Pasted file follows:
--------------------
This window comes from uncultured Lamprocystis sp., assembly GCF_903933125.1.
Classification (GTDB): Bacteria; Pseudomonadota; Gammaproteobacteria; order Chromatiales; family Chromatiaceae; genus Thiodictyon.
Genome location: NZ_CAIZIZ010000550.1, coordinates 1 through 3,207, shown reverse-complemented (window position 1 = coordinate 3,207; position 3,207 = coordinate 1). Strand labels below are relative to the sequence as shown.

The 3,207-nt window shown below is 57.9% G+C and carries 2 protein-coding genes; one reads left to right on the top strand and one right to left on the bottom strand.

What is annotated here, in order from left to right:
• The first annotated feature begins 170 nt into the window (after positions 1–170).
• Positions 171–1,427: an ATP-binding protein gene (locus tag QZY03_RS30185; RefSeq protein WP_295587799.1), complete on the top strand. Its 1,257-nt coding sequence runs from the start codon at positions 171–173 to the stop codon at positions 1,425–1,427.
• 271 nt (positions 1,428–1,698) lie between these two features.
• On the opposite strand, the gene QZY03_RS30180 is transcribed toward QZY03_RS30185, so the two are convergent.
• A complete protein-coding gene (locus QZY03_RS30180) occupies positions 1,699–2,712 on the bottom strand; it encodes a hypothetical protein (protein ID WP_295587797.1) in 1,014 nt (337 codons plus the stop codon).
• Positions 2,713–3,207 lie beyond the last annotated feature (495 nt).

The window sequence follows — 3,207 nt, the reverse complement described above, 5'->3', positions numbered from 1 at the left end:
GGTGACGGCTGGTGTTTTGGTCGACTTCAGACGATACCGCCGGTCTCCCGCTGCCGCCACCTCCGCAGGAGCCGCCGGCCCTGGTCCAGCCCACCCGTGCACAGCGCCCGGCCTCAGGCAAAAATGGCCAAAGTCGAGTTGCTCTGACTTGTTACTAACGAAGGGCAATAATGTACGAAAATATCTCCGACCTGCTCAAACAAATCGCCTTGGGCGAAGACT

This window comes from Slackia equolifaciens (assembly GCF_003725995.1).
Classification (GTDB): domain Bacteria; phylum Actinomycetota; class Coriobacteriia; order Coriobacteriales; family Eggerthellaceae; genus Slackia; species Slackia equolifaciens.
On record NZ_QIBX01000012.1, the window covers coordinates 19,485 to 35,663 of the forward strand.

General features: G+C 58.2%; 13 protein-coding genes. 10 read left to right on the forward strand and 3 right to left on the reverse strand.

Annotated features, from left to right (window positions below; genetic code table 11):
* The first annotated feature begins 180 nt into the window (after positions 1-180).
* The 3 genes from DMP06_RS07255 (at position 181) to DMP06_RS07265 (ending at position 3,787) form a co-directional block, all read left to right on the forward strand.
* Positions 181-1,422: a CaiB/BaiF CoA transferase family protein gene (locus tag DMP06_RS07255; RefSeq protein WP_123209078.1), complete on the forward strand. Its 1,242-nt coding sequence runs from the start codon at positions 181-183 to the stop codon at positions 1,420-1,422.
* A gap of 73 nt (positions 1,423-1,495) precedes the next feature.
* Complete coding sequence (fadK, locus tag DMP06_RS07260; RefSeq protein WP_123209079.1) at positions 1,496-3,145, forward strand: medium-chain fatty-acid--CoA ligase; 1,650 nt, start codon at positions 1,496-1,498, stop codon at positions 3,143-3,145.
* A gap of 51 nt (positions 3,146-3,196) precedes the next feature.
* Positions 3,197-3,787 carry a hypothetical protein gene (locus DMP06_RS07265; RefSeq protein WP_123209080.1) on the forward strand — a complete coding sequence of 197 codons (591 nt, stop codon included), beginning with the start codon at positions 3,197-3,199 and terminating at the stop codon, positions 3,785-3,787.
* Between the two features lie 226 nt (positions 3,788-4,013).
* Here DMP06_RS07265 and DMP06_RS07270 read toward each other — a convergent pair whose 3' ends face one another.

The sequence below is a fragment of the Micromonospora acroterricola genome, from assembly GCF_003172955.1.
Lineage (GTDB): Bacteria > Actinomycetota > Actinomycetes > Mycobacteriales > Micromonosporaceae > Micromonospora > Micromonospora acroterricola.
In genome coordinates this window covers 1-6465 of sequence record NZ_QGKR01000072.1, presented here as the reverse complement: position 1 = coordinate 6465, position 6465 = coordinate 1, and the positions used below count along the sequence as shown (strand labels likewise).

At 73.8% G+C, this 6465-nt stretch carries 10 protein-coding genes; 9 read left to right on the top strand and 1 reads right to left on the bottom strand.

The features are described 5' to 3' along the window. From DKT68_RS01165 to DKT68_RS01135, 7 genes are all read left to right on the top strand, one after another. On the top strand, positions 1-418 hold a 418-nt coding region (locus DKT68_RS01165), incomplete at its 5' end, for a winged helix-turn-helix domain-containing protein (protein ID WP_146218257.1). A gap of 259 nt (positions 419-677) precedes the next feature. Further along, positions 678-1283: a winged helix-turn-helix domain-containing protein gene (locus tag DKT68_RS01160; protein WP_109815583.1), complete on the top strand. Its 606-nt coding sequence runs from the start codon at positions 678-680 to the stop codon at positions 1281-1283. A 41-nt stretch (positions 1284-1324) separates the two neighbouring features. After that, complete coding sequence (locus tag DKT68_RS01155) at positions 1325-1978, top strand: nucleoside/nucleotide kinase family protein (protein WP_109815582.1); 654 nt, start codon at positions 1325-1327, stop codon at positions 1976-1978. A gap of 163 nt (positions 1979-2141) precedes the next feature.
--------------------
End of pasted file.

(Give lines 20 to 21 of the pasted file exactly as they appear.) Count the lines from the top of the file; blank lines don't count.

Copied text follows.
* The 3 genes from DMP06_RS07255 (at position 181) to DMP06_RS07265 (ending at position 3,787) form a co-directional block, all read left to right on the forward strand.
* Positions 181-1,422: a CaiB/BaiF CoA transferase family protein gene (locus tag DMP06_RS07255; RefSeq protein WP_123209078.1), complete on the forward strand. Its 1,242-nt coding sequence runs from the start codon at positions 181-183 to the stop codon at positions 1,420-1,422.